The potential impact that one day something that I’ve been involved in discovering could make a difference to people’s lives is really something that keeps me going. I’m a bit of a dreamer so I like to dream about the future and all the possibilities about the research that we’re doing and where it could take us. When we do an experiment, we’re asking a question about how the human body works. No one knows the answer so when we discover something new, it’s actually something that nobody else in the world knows. And that’s a really exciting part of my job.

Can you recall a particular experience that made your research feel all the more worthwhile?

There are some really amazing women out there. Breast cancer is a really confronting, tough diagnosis – physically and emotionally. I think women who have young families and have breast cancer – sometimes terminal breast cancer – are so amazing. They really have so much strength and they don’t necessarily feel strong themselves but they’re looking after their families and dealing with this diagnosis. They’re the people who inspire me.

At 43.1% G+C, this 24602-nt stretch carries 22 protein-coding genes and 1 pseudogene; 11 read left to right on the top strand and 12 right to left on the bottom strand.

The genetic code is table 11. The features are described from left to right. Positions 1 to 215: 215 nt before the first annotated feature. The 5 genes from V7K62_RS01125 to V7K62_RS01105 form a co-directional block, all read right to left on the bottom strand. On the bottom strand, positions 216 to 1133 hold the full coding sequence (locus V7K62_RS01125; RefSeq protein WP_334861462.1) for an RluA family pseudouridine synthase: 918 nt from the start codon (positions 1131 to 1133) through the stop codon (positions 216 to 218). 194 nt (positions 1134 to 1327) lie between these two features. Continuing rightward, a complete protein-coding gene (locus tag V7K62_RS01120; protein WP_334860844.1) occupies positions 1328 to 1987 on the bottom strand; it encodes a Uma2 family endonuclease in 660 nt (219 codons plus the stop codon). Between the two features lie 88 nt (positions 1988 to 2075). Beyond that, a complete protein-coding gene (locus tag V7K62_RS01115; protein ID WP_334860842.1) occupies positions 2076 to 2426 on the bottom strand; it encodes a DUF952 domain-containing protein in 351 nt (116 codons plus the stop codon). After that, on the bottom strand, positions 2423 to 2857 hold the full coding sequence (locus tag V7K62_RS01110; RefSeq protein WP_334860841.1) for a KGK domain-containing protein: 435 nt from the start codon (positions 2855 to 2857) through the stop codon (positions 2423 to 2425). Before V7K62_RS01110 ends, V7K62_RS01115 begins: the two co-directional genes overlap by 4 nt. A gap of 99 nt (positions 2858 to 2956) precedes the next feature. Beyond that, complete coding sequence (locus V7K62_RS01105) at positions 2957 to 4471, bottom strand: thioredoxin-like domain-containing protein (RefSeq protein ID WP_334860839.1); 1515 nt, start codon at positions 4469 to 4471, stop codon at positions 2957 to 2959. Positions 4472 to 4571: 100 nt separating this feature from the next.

What have you found is the best way to connect with women about breast cancer and its causes?

Women get bombarded with information. We hear every week a new study that says, “eat this” or “drink that” or “don’t eat this” so it becomes difficult to communicate the real information.

I think to keep it simple and work out a message that is as universal as possible. I always promote breast awareness because the earlier you can detect a breast cancer, the greater your chance of surviving it and having a reduced severity of treatment as well. That’s where I’d start.

With so many charities and organisations dedicated to breast cancer prevention, research, and treatment, what is it that makes your research different?

I think we’re all putting together pieces of the puzzle. There’s a lot of collaboration and cooperation between breast cancer researchers. My team collaborates with other researchers across Australia and overseas.

Someone in the U.K. might make a discovery, which then sparks my interest in a particular finding, enabling me to make a discovery that’s built on the initial research. Then someone else in Canada sees it and they run with it in a different direction. So, we all end up being part of building a clearer image of what breast cancer is and how we can prevent it.